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DIY Cooling Systems

I've been considering a cooling possibility (though admittedly for a 180
reef, not my plant tank).

The reef tank will be in a basement room, and have reasonable access to an
outside wall.  This offers the possibility of boring a hole into the ground
outside the house, at a depth of 6 or 8 ft, from the basement, in order to
install a ground-cooling system.

I live in western PA, and so have relatively low ground temperature year
round.   A pipe (say, 1.5 inch diameter, for example, with an end-cap, could
be pushed into the bored hole.  Length of the bore might be something like
10 to 15 ft. A smaller diameter tube would then be inserted into the larger
pipe, stopping just short of the end (maybe an end piece on the tube would
provide for a defined gap at the end of the tube to the pipe plug).  A
temperature controller (or thermostatically controlled) pump could pump
water into a the tube to the end of the pipe, with the return path being the
annular gap between the inner tube and the outer path.  Some plumbing
creativity is needed to make a header so that the tube and pipe can be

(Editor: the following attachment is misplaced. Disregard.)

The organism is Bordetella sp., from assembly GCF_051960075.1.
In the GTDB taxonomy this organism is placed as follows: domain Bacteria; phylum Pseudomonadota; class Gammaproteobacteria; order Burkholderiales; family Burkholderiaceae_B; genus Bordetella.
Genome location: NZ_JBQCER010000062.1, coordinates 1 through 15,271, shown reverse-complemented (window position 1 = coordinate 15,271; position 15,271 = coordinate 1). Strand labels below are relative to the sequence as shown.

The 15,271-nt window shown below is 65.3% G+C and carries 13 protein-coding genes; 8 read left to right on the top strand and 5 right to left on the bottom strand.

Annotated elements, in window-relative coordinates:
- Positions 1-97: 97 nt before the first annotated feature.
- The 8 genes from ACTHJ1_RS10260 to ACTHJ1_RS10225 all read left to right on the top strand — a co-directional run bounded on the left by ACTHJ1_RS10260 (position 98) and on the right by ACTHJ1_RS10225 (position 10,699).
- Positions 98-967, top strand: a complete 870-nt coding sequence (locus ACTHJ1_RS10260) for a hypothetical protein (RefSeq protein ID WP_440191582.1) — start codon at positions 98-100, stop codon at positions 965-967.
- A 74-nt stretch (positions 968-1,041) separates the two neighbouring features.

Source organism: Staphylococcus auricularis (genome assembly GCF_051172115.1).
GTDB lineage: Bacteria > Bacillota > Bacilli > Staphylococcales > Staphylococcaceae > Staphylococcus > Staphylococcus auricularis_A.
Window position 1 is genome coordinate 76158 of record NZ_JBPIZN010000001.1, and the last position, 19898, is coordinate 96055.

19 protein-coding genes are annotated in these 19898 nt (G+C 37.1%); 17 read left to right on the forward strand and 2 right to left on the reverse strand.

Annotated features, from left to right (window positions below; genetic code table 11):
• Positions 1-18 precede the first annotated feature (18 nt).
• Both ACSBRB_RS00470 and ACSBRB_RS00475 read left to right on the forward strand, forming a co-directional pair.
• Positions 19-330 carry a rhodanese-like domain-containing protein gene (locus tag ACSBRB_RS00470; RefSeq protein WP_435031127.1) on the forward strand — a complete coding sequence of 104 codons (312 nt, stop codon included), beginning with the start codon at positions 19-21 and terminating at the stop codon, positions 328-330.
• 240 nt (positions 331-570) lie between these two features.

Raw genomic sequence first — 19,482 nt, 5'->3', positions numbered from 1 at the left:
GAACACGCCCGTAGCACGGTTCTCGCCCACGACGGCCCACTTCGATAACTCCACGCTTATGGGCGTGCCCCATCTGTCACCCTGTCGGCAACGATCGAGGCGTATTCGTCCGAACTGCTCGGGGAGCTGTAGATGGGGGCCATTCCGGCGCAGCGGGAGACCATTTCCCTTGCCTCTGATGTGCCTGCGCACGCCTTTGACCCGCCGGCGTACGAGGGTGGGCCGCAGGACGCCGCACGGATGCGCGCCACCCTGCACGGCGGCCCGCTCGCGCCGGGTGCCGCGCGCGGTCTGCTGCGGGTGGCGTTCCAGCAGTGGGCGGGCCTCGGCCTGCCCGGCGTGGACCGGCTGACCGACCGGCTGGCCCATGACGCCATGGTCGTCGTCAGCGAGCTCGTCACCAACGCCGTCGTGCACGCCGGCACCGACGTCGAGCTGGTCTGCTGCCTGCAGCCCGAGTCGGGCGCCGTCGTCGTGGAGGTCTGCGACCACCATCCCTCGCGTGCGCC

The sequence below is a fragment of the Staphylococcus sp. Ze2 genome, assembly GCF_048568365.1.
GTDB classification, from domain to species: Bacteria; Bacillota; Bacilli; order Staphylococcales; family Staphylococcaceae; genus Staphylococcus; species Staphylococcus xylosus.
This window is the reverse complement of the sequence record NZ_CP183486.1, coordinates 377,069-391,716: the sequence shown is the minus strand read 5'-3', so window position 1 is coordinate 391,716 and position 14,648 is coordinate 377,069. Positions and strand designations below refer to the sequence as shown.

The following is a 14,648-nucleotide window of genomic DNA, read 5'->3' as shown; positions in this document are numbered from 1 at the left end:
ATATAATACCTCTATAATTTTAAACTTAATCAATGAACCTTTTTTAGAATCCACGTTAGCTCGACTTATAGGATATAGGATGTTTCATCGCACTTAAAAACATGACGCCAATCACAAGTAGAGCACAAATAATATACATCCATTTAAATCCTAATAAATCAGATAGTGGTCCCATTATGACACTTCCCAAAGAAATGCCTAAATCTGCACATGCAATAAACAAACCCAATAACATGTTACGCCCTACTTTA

separated at the basement end of the pipe, but that is doable (maybe a "T"
on the end of the pipe, with a tube entering the bottom of the "T", for

The plumbing could use PVC components, which would be inert relative to the
aquarium water chemistry.

The advantage is that no chiller, or refrigerator is needed (little
electrical cost, less to fail), and the heat does not get transferred to the
same room, ultimately then needing more AC capacity in the surrounding

The ground boring may be tricky, but is also a matter of using some
ingenuity.  For a 1.5 inch pipe system, the hole should not be that
difficult.  Could be done by hand with a home-made tool of some sort (maybe
a cutting blade fixed to a long strip of wood), and a good shop-vac.  And
then boring patiently.  getting through the basement wall is also a job, but
is possible.

The pumping should not be that difficult, as the sizes of the tube and pipe
would be fairly healthy.  Slow flow through the system will actually help
the performance anyway.

I have not actually made this, and have not really calculated cooling
efficiency (can be done) or pumping needs.  I believe that a year-round
ground temperature of 45 to 60 F at 6 to 8 ft. can be assumed where I live
(also need to check that).

Any thoughts?  Anybody ever seen such a scheme?  (There are home
heating/cooling systems based on the same idea, though with much larger
dimensions and heat capacities, and using more traditional heat exchange
fluids and heat pumps).

Dave Johnson
Greensburg PA